Criticism about leadership from a respected coach is something to be taken seriously. Part of the rest of it is that the NFL still needs villains. Plus, Cutler has always been described as a guy with a ton of talent who has not gotten the most out of himself. He hasn't had the type of success people seem to have expected from him. So, when Tom Brady gets into a shouting match with a coach, there is talk about him being the ultimate competitor. When Aaron Rodgers takes offense to an obtuse comment about his height on "60 Minutes" or pushes a cameraman out of the way, a winner's attitude and his drive are things that are said.

    When it comes to leadership, the 2013 season will be the one that might answer it once and for all for the many Jay Cutler opinion-holders out there. This off-season has been one of tremendous change in Chicago. With Brian Urlacher and Lovie Smith gone, the Bears no longer have the two biggest leaders in the locker room this last campaign. I read a rumor that Cutler had problems with taking more of a leadership role in the locker room with both of them there, though he had a good relationship with Urlacher. The truth? We have no idea. We'd have to ask players who would break the locker room code or reporters who had good timing but no longer want careers. Either way, the door is open for Cutler to walk through if that is what he wants. The team probably needs him to unless Lance Briggs or Charles Tillman push themselves into the role.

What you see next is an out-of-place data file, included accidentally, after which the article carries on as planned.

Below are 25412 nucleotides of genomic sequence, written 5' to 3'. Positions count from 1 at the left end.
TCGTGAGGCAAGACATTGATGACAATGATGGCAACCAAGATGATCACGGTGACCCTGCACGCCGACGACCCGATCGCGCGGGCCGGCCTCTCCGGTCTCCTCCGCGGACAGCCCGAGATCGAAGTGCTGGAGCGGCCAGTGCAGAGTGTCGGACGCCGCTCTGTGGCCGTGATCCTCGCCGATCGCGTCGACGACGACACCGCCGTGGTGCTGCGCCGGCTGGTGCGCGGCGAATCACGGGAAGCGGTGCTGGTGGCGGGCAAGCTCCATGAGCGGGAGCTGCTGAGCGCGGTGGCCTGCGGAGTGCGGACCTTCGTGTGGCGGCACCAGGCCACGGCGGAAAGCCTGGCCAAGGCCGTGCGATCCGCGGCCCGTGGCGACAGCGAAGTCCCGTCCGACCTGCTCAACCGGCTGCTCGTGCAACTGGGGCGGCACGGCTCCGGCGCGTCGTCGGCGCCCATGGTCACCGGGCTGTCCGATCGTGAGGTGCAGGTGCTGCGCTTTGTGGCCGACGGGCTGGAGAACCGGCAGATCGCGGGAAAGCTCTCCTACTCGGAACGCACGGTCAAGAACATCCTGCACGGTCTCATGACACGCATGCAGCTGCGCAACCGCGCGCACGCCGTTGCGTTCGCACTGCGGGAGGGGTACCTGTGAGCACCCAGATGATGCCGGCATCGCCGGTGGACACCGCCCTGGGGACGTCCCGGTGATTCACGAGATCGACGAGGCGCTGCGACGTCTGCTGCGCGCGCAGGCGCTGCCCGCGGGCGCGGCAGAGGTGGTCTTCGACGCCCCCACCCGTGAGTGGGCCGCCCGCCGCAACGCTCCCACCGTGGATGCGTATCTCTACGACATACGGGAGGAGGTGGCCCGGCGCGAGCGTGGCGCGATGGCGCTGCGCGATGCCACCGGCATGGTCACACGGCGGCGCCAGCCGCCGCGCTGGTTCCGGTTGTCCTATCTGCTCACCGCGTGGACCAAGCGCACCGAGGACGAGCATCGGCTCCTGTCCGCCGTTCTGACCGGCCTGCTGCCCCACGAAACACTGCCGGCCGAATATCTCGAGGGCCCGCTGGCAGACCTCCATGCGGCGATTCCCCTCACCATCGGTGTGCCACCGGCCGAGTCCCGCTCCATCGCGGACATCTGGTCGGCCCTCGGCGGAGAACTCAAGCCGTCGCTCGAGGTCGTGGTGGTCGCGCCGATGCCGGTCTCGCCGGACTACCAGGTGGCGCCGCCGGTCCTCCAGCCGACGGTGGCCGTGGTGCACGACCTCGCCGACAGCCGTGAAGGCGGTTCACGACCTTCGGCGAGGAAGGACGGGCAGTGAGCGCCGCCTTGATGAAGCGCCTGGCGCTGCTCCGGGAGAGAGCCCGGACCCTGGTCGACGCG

Supporters of Cutler will talk about how difficult it could be to be a leader without offensive talent or without an offensive line. It's hard to be a leader when Devin Hester is supposed to be the #1 receiver. Now, those arguments have less meaning with the skills of Matt Forte and Martellus Bennett along with the outworldly production of Brandon Marshall. Of course, the questions on the offensive line are the darkest clouds hanging over the Bears offense.

    Cutler backers also talk about learning three offensive schemes in four years with two of those seasons being with an offense that no longer fit into the league. After Mike Martz and his "kill my own QB" offense left, the Bears gave the offensive coordinator position to a guy who had mostly been a line coach on the offensive side of the ball. The off-season changes at Halas Hall made those arguments weaker as well. While Cutler will be learning another new offense, it will be with former NFL and CFL offensive guru Marc Trestman. The offense is supposed to fun, fast and quarterback friendly. If true, Bears fans probably won't know exactly what they are looking at, but will like it. It will be similar to the first time Genghis Khan saw two high school kids come out of a telephone booth.